Governor Cooper meets with Edgecombe officials to Discuss Hurricane Matthew Recovery Governor visits Princeville Elementary School, business that recently reopened

Tarboro

Governor Roy Cooper today met with Edgecombe County leaders to push the process of helping families and communities recover from Hurricane Matthew and toured locations impacted by the storm.

Cooper met for a roundtable discussion with local leaders along with Department of Public Safety Secretary Erik A. Hooks, Director of Hurricane Recovery Dempsey Benton and N.C. Emergency Management (NCEM) Director Mike Sprayberry. The discussion focused on the progress made so far and continuing needs for hard-hit areas.

"Help is on the way for storm survivors and we're pulling together to get the job done," Gov. Cooper said. "We have more work ahead and we must use this opportunity to rebuild smart and strong for the future of our communities, businesses and schools."

Efforts to recover are yielding progress, Cooper said. Of the more than 600 roads closed across North Carolina following Matthew, all but 22 are now reopened. Hundreds of families have been able to return home or find other places to live.

But housing remains an immediate need for many families, Cooper said. More than 500 families remain in hotels five months after the storm dumped record rainfall in many communities, down from a total of more than 3,100 families. More families are expected to move out of hotels in coming days as they return home, relocate to rental housing or find other housing.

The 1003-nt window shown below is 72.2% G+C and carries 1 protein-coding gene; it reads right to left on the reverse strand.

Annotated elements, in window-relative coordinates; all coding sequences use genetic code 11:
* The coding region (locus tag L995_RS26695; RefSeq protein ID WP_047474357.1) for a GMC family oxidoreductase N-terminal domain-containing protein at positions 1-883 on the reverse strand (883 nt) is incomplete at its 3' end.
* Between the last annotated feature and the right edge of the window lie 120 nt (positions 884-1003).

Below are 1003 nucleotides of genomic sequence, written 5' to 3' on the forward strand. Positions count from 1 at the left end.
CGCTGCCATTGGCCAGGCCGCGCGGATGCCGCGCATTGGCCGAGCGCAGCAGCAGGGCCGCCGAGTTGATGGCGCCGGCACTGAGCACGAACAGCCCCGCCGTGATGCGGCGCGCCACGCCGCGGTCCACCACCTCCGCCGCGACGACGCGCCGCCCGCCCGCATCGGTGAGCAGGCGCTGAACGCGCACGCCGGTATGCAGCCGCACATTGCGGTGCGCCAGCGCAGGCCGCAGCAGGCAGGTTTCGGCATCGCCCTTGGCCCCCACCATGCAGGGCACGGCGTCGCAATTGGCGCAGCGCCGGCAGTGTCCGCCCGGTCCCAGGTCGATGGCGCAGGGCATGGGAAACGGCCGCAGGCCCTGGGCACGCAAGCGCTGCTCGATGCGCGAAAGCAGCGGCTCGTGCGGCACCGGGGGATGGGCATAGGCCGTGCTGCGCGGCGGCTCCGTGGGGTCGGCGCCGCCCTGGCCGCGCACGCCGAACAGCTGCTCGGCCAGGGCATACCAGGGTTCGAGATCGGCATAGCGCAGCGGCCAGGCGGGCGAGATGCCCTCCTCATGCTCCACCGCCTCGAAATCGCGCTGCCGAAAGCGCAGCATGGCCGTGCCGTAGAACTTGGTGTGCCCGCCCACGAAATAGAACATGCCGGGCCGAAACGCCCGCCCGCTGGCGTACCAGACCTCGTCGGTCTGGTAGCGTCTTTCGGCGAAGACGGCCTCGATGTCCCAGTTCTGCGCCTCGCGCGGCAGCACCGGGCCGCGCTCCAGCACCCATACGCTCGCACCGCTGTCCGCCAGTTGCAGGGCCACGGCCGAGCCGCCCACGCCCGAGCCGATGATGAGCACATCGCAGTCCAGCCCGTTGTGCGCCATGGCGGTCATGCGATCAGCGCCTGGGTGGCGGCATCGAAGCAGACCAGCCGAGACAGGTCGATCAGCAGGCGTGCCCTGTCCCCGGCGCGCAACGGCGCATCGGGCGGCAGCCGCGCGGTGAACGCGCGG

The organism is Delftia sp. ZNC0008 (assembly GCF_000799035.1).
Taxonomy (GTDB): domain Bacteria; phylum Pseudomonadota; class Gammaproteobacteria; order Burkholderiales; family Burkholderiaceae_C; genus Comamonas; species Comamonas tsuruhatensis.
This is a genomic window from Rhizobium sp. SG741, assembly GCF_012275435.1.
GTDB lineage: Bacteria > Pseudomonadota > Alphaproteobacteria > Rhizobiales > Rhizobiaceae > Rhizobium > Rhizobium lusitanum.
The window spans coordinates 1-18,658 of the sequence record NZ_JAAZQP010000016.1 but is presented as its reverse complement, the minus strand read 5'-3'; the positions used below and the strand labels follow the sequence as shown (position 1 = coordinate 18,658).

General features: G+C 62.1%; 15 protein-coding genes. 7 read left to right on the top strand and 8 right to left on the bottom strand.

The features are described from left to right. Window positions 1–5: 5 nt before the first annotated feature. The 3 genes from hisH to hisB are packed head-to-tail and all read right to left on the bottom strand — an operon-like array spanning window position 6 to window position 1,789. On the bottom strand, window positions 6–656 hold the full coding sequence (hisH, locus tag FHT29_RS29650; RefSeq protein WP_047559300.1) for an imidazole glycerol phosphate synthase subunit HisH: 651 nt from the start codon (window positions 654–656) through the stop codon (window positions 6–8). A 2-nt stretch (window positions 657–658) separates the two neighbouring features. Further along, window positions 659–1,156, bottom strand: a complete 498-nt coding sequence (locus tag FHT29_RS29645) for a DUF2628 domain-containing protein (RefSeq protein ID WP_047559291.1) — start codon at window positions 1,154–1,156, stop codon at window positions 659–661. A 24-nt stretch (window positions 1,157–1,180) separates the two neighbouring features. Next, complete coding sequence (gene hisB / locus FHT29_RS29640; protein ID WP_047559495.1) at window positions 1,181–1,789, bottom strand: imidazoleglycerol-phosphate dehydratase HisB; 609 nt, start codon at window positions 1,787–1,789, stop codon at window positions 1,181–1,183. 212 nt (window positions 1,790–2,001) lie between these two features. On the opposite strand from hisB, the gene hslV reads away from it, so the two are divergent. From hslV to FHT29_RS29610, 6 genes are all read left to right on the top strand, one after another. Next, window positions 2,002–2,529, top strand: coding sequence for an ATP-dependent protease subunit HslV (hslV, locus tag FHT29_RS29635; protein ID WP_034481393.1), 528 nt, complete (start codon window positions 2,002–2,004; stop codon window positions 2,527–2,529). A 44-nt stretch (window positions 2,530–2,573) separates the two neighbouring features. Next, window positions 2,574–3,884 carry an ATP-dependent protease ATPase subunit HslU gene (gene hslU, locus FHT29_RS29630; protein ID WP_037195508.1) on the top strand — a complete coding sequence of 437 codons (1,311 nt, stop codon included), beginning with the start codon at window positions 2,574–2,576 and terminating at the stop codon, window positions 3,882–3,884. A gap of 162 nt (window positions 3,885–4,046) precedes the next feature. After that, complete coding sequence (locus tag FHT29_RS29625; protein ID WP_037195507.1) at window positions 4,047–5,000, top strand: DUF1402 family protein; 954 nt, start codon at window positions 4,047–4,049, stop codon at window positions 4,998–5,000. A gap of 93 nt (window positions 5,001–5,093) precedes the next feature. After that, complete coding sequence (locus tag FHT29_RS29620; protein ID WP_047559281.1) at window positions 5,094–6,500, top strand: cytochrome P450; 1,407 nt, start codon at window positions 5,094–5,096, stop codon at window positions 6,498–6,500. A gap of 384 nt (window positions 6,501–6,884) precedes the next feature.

Disaster recovery has made clear a lack of affordable, available housing in eastern North Carolina that has hindered relocation efforts. In his State of the State address this week, Governor Cooper asked legislators to work with him to change legislation passed in 2013 to restore allowing the use of federal money for housing so eastern North Carolina can start to build its way out of this affordable housing shortage.

Half of the state has been approved for federal funding assistance to help individuals and small business owners recover and rebuild. Nearly 82,000 households have registered with FEMA requesting financial help. So far, FEMA has awarded $95.3 million in grants and the U.S. Small Business Administration has approved another $96.3 million in low-interest loans to help people rebuild their homes and businesses, get back to work and move on with their lives.

Two separate grants totaling more than $200 million recently announced will aid recovery efforts. A $4.5 million FEMA grant will pair case managers with some of the hardest-hit survivors to help them navigate the long and often complicated recovery process. Additionally, the U.S. Department of Housing and Urban Development awarded the state $198 million dollars – with $159 million of that specifically earmarked for Cumberland, Robeson, Edgecombe and Wayne counties – to help with housing, economic development, infrastructure and mitigation efforts that prevent future storm damage. Cooper also said that he is currently working on another Disaster Relief package to take to Congress.

Today Cooper toured local sites impacted by the storm, including Princeville Elementary School at the Bridger’s Building, which is accommodating children from the heavily damaged Princeville Elementary School, which remains out of service, and Southern States, a local business that was able to reopen just last week.

“The resilience of these students and teachers, these families and businesses, is proof that North Carolina will emerge from this disaster stronger,” Cooper said. “I’m grateful to the many state and local leaders, nonprofits and faith communities, and countless volunteers who are helping Hurricane Matthew survivors move forward in their recovery.”

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